In times of a pandemic, tourism needs to take measures so that its cities do not suffer even more. One of the most curious cases is that of Venice, Italy, which announced in September 2021 that it now tracks “every person who sets foot in the city of the lagoon” by cell phone, according to the definition used by the Reuters news agency.
According to the agency, Venice uses 468 cameras, a cell phone tracking system and several optical sensors to monitor tourists and thus distinguish residents from visitors and Italians from foreigners, where they are coming from and where they are going. and how fast they are moving.
These cameras are controlled and installed at the police headquarters in Venice, and the devices take a picture every 15 minutes of how crowded the city is. They also track how many gondolas there are in the canal, whether the boats are speeding and whether the waters rise to dangerous levels. This data helps the authorities enforce new rules for foreigners present in the city.
“I expect protests, lawsuits, and everything else, but I have a duty to make this city livable for those who inhabit it and also for those who want to visit it,” Venice Mayor Luigi Brugnaro told reporters.
The use of cameras and the tracking system are part of Venice's attempt to limit the number of tourists at any given time in an effort to combat the negative effect of excessive tourism on the city.
So the city plans to make all visitors, tourists or not, book their visit in advance, pay an entrance fee between US$ 3.50 and US$ 12 (R$ 19.40 and R$ 66'52), depending on the weather season. of the visit, and enter the city by electronic turnstiles.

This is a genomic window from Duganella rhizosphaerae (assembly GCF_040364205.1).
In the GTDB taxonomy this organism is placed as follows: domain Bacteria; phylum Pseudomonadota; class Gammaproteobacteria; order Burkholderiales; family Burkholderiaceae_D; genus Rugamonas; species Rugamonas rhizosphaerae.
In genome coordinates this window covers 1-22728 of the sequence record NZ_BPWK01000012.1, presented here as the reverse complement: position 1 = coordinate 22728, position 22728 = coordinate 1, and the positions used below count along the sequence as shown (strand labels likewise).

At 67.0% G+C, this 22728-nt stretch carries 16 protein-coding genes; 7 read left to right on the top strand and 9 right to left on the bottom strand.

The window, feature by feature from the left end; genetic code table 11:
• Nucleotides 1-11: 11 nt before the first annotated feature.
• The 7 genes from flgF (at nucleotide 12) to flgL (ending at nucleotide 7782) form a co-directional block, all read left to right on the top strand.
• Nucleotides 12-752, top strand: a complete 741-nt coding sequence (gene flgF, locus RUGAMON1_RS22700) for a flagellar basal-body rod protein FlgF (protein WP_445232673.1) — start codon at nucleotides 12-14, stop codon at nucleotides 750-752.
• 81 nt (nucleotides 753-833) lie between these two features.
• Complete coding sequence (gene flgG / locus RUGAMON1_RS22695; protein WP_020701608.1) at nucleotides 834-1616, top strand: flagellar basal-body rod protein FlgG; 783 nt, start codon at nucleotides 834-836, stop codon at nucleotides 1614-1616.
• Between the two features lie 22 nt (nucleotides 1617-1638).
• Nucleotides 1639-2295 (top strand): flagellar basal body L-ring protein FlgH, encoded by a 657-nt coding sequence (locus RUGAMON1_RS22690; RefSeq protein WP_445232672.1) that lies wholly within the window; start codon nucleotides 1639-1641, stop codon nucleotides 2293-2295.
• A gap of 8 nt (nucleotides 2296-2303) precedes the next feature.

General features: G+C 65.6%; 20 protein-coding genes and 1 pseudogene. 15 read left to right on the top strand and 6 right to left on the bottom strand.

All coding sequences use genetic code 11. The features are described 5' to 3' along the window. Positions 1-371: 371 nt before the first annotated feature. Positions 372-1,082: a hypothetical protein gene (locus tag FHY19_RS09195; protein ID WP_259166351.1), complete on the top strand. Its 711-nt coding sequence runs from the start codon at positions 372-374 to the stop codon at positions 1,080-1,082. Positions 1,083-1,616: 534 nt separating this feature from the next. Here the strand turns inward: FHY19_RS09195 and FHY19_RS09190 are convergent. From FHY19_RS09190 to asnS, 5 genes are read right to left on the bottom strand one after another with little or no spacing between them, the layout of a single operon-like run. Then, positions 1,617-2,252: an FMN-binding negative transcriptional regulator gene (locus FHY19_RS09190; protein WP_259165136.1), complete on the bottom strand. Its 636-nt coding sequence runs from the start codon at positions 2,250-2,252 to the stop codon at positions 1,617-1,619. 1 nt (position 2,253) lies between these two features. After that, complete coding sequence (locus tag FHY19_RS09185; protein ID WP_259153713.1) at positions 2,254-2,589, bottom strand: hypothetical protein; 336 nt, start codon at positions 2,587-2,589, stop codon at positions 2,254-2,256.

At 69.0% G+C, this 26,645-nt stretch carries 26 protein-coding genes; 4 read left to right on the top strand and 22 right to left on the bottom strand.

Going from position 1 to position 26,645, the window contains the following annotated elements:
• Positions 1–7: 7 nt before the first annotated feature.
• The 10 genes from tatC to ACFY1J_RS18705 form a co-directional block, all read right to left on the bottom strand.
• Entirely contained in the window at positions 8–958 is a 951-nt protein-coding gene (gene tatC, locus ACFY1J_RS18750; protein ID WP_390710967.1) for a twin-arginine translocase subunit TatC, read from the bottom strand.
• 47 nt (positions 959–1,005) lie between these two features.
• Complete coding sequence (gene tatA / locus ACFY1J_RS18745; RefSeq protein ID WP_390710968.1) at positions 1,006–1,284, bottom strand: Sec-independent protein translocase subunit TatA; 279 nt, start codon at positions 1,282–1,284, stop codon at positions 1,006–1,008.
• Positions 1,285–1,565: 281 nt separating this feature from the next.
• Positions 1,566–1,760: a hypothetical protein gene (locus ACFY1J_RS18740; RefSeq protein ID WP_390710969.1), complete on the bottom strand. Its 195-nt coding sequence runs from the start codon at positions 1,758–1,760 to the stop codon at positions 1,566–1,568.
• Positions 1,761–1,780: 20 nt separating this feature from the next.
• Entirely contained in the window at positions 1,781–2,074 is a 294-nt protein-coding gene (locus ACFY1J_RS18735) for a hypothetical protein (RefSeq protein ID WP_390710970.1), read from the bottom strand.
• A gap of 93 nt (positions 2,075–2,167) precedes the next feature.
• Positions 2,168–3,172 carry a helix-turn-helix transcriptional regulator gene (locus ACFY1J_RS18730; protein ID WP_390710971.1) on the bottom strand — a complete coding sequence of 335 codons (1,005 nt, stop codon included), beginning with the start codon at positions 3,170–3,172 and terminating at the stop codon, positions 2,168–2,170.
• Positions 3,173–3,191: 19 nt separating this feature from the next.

City officials also monitor visitors' every move using hundreds of surveillance cameras that were originally installed to monitor the city for crime and reckless boaters on the canals. But they are now used to track visitors so authorities can locate crowds they want to disperse and monitor movements.
In the city's control room, authorities study visitors' phone data to track their age, gender, country of origin and location. Surveillance cameras follow tourists' movements so authorities can track their journey through Venice.
Simone Venturini, one of the top local tourism authorities, told the New York Times: “We know minute by minute how many people are passing by and where they are going. We have complete control over the city.”
Phone data will be used to track crowds and adjust fees for airport-style entrance gates on busy days. The proposed fines for entering the city could be as high as ten euros (R$ 64.03) a day and tourists would have to enter using the turnstiles.
Another important reason for extensive tracking is to find out how many tourists are day trippers. These are believed to cost little time and money and are an important group of visitors that the authorities would like to target with the new fines.
The city's mayor, Luigi Brugnano, said his aim is to make the city more livable for Venetians. Tourists in Venice have been described as a “plague” as the city struggles with extreme crowding issues, sky-high rents due to Airbnbs and pollution from cruise ships.
The extreme tracking of people by city officials has raised fears among data and privacy experts.
Luca Corsato, data manager in Venice, said he is not aware of any other city that uses tracking so extensively. “Giving the idea that everyone who enters is labeled and grouped is dangerous.”
In response to privacy fears, Venice officials said all data tracked is collected anonymously. Even so, the Venetians were undecided on tracking, on planned entrance gates and on cargoes into the city.
One waiter, Cristiano Padovese, opined: “I don't like the idea of being constantly monitored. But if it can help to eliminate overtourism, then why not?”
Others argued that the entrance gates would turn the city into a cage or an open-air “Big Brother”.
Giorgia Santuzzo, a retired worker at a glass chandelier factory, said: “I would feel even more that I live in a city that is not a city. Should I make my friends pay when they visit?”
Some locals think the plans are a ploy or ploy to keep the city dependent on tourists, rather than supporting young residents through jobs or housing schemes. It is also thought that the city may be trying to cater exclusively to the wealthier tourists who can spend the night in Venice.
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